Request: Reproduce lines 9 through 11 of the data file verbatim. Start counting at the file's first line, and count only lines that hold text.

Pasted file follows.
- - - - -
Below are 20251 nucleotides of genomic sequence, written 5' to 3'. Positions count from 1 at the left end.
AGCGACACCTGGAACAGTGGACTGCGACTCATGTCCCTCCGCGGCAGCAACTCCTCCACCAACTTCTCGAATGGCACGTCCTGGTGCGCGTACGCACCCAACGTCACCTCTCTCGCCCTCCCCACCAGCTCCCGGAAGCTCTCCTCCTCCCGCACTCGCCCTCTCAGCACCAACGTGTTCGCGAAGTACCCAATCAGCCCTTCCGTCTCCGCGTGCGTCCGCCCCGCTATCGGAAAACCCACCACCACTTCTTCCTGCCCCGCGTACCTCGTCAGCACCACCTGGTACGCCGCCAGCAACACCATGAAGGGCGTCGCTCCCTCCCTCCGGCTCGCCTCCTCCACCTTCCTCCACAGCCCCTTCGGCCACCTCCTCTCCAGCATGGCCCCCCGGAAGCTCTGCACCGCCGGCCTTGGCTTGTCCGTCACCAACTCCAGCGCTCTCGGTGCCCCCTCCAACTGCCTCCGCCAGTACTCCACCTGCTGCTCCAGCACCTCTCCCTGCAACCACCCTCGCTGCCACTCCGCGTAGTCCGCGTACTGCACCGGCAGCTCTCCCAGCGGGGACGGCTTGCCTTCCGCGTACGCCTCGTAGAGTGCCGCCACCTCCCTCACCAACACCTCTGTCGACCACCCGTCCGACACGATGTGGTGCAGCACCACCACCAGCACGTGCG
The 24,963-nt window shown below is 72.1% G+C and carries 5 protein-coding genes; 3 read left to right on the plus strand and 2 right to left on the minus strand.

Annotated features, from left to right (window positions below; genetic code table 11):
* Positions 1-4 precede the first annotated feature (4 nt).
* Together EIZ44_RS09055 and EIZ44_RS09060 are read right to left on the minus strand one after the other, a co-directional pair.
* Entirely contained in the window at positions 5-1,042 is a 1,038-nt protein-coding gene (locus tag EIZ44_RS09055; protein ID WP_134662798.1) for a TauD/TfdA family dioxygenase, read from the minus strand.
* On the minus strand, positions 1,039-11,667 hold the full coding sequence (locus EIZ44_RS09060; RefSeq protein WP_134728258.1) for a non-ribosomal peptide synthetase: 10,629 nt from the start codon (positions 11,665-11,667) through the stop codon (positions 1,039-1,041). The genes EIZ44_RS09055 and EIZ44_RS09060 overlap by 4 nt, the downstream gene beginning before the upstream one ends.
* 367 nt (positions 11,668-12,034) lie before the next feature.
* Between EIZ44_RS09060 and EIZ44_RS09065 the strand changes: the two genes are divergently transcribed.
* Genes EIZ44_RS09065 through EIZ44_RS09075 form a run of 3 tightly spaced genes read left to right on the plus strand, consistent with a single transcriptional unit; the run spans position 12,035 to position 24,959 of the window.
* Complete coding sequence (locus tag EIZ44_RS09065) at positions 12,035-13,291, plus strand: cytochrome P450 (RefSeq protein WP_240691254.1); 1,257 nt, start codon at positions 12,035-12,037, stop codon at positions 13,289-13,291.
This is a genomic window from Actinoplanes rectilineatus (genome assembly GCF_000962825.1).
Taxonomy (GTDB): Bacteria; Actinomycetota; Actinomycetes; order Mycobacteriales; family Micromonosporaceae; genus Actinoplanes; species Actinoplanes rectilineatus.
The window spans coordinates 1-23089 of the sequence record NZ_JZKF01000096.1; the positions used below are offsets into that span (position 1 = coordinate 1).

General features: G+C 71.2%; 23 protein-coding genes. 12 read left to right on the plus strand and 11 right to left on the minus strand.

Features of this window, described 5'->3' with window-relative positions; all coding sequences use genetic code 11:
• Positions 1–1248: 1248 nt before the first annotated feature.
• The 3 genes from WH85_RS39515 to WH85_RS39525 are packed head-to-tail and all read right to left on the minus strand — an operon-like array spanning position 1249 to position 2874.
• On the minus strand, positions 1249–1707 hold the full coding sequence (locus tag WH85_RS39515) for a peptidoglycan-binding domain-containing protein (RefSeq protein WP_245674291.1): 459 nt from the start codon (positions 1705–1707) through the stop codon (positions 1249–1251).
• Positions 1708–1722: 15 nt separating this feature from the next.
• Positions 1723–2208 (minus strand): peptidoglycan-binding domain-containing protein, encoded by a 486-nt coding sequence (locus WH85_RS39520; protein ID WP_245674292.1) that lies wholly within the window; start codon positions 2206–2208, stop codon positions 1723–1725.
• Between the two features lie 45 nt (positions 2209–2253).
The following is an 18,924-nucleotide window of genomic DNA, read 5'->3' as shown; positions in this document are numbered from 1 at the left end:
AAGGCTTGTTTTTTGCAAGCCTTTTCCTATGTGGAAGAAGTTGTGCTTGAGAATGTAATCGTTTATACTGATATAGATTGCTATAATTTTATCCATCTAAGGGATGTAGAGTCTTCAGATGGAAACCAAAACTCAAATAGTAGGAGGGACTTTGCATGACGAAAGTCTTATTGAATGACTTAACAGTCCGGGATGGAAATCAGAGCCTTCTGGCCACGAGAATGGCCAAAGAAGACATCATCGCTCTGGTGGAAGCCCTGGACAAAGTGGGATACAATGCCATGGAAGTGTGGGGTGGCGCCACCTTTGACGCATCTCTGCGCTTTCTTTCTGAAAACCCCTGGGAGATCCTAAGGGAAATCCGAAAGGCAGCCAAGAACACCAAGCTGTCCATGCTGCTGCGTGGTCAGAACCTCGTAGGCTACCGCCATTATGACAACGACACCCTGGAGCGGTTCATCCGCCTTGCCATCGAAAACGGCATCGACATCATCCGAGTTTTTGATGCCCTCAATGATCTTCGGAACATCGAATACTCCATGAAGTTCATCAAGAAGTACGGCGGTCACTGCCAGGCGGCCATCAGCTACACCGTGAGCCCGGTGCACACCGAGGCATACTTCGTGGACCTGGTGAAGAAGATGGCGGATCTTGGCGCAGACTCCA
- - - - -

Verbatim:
* 367 nt (positions 11,668-12,034) lie before the next feature.
* Between EIZ44_RS09060 and EIZ44_RS09065 the strand changes: the two genes are divergently transcribed.
* Genes EIZ44_RS09065 through EIZ44_RS09075 form a run of 3 tightly spaced genes read left to right on the plus strand, consistent with a single transcriptional unit; the run spans position 12,035 to position 24,959 of the window.